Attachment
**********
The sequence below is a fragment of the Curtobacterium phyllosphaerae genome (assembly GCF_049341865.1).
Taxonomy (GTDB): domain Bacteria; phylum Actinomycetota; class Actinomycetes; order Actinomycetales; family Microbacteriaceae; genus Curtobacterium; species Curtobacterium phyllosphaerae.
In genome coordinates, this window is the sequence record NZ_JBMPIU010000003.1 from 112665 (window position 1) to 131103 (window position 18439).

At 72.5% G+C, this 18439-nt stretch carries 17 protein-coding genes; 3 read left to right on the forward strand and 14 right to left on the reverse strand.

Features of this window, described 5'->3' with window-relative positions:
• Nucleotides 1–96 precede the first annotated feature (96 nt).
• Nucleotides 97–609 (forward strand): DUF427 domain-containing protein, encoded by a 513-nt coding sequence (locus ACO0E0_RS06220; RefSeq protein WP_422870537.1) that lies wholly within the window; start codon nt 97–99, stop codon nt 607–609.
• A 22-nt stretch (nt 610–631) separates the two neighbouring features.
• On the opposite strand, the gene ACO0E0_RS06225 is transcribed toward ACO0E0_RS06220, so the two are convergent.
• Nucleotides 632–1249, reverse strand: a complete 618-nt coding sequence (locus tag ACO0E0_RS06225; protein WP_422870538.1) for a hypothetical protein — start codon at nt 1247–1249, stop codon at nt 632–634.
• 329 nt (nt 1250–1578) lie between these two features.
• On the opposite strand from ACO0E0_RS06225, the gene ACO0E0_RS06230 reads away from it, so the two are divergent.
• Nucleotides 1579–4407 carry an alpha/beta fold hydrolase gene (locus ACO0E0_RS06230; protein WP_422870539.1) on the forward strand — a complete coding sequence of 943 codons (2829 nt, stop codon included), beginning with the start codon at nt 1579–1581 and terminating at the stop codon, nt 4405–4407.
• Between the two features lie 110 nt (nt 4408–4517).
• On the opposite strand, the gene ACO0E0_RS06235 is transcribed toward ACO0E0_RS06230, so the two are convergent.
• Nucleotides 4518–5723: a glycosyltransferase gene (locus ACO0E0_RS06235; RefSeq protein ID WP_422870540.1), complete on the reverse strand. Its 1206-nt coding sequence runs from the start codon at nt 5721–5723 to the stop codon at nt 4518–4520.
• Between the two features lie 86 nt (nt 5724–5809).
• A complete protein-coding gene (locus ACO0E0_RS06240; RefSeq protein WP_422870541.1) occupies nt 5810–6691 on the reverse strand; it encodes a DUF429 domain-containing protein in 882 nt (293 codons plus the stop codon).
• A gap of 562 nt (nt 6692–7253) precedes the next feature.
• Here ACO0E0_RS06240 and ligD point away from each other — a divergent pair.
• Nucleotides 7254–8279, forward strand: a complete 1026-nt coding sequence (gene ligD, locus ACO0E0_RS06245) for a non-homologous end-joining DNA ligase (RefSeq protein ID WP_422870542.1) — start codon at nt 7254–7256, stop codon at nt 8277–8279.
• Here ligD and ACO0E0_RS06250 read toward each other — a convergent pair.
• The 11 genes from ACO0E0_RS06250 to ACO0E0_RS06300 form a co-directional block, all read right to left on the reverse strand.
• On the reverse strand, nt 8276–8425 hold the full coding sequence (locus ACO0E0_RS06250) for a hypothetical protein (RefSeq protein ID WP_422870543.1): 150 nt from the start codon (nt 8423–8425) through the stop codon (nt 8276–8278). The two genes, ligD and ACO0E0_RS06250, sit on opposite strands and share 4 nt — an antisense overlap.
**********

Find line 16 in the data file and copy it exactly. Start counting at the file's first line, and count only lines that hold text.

• Nucleotides 4518–5723: a glycosyltransferase gene (locus ACO0E0_RS06235; RefSeq protein ID WP_422870540.1), complete on the reverse strand. Its 1206-nt coding sequence runs from the start codon at nt 5721–5723 to the stop codon at nt 4518–4520.